Both vulnerable at matchpoints, I dealt and bid one diamond (planning to rebid 2NT) with the following: ♠ JT8 ♡A6 ♢AK76 ♣ AKT4.

An opponent overcalled one heart, and partner bid one spade, showing five. (he would have made a negative double with four.) I followed my plan and bid 2NT. Partner then passed with seven high card points in the following hand: ♠ K7642 ♡K972 ♢J2 ♣ 95. A 3NT bidder got the best score, we got the second best score (out of four pairs), and two spade game bidders (one on each side) went down one (perhaps because the overcaller held AQ95).

Partner later said that he was upset that I didn't raise his one spade bid instead of bidding 2NT, so he miscalculated our point total. While we technically had an eight card fit, I considered our spade holdings to be on the weak side, as evidenced by the failure of the two pairs (we were missing AQ98, four of the top seven cards, despite having eight cards in the suit).

Did it make sense for partner to insist on a major suit game based on the eight card fit? Are there other considerations (such as our rather balanced hands or partner's lack of intermediate cards) that argue for either a no trump or spade game try? Could it be that with the same cards, one contract is better at one form of bridge, and the other is better at another form?

Or could it be that 2NT was the proper (informationally) bid and partner might have used a three level transfer to get me to bid a spade game with three spades and 3NT with two spades?

  • 2
    Your hand should rebid 3 spades. The hand with the same shape that would rebid 2N would be JTx; AQ; KQJx; KQJx Aug 6, 2023 at 22:04
  • @AlexanderWoo: So you're saying I need a stronger heart holding, AQ or AK to bid 2NT? (Or A64, taking a way the club 4 and "flattening" the hand?)
    – Tom Au
    Aug 6, 2023 at 22:17
  • @TomAu: It also helps if both hands listed have 13 cards, rather than 12 and 13. 5-3-2-2 distribution isn't really a thing. Aug 6, 2023 at 22:22
  • @ForgetIwaseverhere: I said, give me A64 of hearts, and take away the 4 of clubs to make the hand ♠ JT8 ♡A64 ♢AK76 ♣ AKT, a 4-3-3-3 shape.
    – Tom Au
    Aug 6, 2023 at 22:25
  • 1
    You need one extra trick in 4S. With your original hand, there are plenty of possibilities for where that trick comes from. With my hand, there are fewer possibilities, since the heart you might ruff in your hand can now be discarded on the third trick in a minor suit. Aug 6, 2023 at 22:25

3 Answers 3


If you are not an expert or very close, you should always prefer an 8 card major suit fit to a notrump game.

Experts know better, but it requires a good deal of experience, factors too subtle to explain in a page(*), and (at matchpoints) the ability to judge when you need to gamble to make 10 tricks at NT because +600 would be a bad score.

(*) If I remember correctly, Woolsey's Matchpoints book devotes a whole chapter to this topic. Judgement and luck (it's not always clear which is which) on 3N vs 4M decisions frequently decide national championships (at MPs or BAM), so it's an important topic.

  • I think there is a lot to be said for the four of a major contract at matchpoints. At rubber or IMPS, I consider the nine-trick 3NT contract safer, and I'm much less worried about the extra 20 points.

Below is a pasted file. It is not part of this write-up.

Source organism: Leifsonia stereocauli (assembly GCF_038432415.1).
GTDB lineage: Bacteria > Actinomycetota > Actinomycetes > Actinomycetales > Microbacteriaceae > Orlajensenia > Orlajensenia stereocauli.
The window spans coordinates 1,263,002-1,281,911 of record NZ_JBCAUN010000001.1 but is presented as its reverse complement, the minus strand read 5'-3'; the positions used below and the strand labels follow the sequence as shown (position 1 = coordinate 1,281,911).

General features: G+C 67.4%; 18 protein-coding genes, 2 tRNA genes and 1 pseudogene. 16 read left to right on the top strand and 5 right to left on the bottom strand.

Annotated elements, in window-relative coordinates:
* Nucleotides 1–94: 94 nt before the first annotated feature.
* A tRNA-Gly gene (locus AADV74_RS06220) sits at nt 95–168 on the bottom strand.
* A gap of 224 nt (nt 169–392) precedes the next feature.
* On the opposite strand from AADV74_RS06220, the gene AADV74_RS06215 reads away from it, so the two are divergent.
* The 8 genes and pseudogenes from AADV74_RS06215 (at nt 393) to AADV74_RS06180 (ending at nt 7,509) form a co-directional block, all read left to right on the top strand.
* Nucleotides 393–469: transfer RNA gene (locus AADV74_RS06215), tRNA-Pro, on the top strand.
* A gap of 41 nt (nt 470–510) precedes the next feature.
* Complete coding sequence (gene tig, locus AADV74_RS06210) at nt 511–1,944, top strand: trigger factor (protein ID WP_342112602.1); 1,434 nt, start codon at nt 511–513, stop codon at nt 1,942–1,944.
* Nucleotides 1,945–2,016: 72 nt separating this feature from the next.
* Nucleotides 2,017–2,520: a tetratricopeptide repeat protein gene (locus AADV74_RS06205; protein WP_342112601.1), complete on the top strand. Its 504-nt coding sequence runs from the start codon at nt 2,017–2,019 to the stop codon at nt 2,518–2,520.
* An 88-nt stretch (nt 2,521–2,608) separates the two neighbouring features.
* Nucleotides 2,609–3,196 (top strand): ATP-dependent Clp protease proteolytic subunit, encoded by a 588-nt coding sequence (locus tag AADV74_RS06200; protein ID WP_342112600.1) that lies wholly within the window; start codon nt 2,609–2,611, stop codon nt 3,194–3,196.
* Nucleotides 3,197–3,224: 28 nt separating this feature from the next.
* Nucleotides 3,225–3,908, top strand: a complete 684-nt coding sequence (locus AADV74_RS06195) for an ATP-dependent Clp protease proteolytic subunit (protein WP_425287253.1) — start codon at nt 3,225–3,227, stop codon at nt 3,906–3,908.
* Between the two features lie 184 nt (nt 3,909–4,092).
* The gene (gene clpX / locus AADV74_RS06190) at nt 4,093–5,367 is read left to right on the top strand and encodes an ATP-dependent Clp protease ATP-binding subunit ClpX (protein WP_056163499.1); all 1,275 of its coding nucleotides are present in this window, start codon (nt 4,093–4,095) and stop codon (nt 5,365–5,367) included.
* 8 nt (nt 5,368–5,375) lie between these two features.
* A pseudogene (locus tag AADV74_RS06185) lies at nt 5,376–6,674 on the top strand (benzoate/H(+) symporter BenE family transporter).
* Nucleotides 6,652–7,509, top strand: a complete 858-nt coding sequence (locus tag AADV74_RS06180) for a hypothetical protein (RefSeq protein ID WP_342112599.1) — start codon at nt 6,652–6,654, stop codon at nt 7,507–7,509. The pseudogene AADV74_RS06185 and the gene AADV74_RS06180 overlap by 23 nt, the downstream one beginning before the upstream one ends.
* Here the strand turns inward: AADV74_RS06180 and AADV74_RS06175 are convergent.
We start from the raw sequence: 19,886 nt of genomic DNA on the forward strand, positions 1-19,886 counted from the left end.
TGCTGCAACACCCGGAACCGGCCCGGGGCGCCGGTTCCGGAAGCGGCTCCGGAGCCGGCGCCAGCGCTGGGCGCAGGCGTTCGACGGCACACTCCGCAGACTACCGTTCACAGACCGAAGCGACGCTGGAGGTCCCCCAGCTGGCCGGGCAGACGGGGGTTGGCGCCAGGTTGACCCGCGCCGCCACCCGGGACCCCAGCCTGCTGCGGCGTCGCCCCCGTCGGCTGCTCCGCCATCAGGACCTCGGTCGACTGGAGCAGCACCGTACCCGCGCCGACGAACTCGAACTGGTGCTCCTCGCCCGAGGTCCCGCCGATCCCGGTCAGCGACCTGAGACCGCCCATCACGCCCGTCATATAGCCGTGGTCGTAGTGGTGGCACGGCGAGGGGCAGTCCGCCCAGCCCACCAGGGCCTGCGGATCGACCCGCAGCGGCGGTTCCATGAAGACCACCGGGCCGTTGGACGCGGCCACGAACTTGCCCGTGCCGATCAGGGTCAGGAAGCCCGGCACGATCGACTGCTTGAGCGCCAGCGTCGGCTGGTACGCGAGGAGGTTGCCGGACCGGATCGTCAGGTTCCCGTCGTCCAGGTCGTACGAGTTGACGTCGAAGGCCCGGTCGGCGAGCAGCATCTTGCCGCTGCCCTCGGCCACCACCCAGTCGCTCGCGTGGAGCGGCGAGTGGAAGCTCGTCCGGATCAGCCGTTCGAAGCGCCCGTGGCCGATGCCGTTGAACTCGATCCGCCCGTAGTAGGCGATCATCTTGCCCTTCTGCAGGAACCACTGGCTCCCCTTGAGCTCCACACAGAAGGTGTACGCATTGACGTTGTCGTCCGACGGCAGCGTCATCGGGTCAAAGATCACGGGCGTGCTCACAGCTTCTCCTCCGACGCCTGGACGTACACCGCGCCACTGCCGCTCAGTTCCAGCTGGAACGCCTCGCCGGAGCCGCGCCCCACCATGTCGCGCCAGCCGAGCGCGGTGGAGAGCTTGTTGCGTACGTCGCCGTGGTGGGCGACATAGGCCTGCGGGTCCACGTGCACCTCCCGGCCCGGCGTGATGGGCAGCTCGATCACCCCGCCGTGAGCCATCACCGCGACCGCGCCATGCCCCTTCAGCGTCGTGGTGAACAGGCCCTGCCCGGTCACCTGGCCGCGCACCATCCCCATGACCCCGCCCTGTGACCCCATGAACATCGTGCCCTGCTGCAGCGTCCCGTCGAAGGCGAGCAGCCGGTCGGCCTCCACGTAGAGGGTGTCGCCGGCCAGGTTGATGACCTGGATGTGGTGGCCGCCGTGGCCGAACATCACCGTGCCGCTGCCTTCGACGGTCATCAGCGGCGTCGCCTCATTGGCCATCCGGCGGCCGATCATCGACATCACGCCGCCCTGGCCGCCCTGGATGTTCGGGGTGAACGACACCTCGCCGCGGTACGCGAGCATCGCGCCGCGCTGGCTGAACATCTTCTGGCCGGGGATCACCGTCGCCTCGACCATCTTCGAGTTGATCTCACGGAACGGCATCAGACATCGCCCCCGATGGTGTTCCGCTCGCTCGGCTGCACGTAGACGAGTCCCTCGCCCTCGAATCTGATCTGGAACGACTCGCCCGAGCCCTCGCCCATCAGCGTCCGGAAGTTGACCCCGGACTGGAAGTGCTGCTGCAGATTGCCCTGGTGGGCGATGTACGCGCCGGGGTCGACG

– Tom Au
    Aug 6, 2023 at 22:29
  • 2
    But having only one heart stopper is worrisome at 3N, especially since you can't hold up more than once. Aug 6, 2023 at 23:25
  • My experience with no trump is that if you get that "first" trick with one stopper, you can rattle off six or seven tricks, going down one, maybe two at worst. If partner has a "second" stopper in the opponents' suit, you will actually make 3NT. Also, if you and partner have a good fit that allows you to take eight tricks on the run.
    – Tom Au
    Aug 8, 2023 at 10:26
  • 1
    @TomAu - At IMPs, unless the opponents are making something, down 1 is not so good and not much better than down 3. Aug 8, 2023 at 14:10

I don’t think your partner should have passed. Your jump in NT must show a hand just short of an opening 2NT, so they know game is on. Then whatever mechanisms you have (transfers, etc.) should let you find out whether 3NT or 4S is the better resting place.

Of course, when partner’s hand goes down, the opponents will call the director, because dummy only has 12 cards 😀


This isn't really an answer, but rather an opportunity to brag. This hand more or less won us the District 19 Flight A NAP qualifier a few weeks back - a nice occasion for my first open 2 session game win ever.

As dealer, vulnerable against not, I hold S: KT H: AKQ863 D: J53 C: A7. We're playing a version of Precision, so the bidding goes

1C (16+ any) 2D (9-11 or 15+ balanced)
2H (natural) 2N (<3 hearts, 4+ controls (so 2 aces or ace and 2 kings))

At this point, I think about all the hands where partner could have exactly 2 hearts, 9-11 hcp, and 4+ controls, and conclude that most of them will make as many tricks in NT as in hearts. We're the only pair in 3N, for a top, which turned out to be just a little less than the winning margin.

  • Very nice. Congratulations! I do think there is more to be said on this hand though, particularly as to how it applies to the OP: (1) It's hard to imagine a hand where hearts will make more tricks - one is really putting some very specific combinations in Partner's hand. (2) If it was a close call, apply Hamman's Law: If 3 NT is one of the reasonable choices being considered - then just bid it. (3) Certain inferences are available from LHO's silence over your 1 club opening that suggest the opponents hands and points tend to be more evenly distributed than not, despite your own six card suit. Dec 13, 2023 at 2:58

You must log in to answer this question.

Not the answer you're looking for? Browse other questions tagged .